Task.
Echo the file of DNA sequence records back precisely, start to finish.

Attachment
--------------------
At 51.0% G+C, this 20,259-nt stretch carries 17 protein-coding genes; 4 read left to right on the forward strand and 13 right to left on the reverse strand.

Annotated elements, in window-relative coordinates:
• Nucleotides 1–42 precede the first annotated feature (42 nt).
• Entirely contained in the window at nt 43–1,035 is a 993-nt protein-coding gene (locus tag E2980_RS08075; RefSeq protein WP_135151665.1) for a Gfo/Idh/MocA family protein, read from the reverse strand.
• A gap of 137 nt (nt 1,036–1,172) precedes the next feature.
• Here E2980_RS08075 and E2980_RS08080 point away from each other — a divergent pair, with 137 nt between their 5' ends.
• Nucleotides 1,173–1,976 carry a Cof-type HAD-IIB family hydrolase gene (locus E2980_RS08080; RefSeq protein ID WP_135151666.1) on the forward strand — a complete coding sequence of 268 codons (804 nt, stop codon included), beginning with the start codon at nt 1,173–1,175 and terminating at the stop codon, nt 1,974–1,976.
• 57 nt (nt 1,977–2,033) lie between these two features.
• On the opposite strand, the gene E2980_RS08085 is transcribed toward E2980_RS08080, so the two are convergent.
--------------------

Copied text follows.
At 51.0% G+C, this 20,259-nt stretch carries 17 protein-coding genes; 4 read left to right on the forward strand and 13 right to left on the reverse strand.

Annotated elements, in window-relative coordinates:
• Nucleotides 1–42 precede the first annotated feature (42 nt).
• Entirely contained in the window at nt 43–1,035 is a 993-nt protein-coding gene (locus tag E2980_RS08075; RefSeq protein WP_135151665.1) for a Gfo/Idh/MocA family protein, read from the reverse strand.
• A gap of 137 nt (nt 1,036–1,172) precedes the next feature.
• Here E2980_RS08075 and E2980_RS08080 point away from each other — a divergent pair, with 137 nt between their 5' ends.
• Nucleotides 1,173–1,976 carry a Cof-type HAD-IIB family hydrolase gene (locus E2980_RS08080; RefSeq protein ID WP_135151666.1) on the forward strand — a complete coding sequence of 268 codons (804 nt, stop codon included), beginning with the start codon at nt 1,173–1,175 and terminating at the stop codon, nt 1,974–1,976.
• 57 nt (nt 1,977–2,033) lie between these two features.
• On the opposite strand, the gene E2980_RS08085 is transcribed toward E2980_RS08080, so the two are convergent.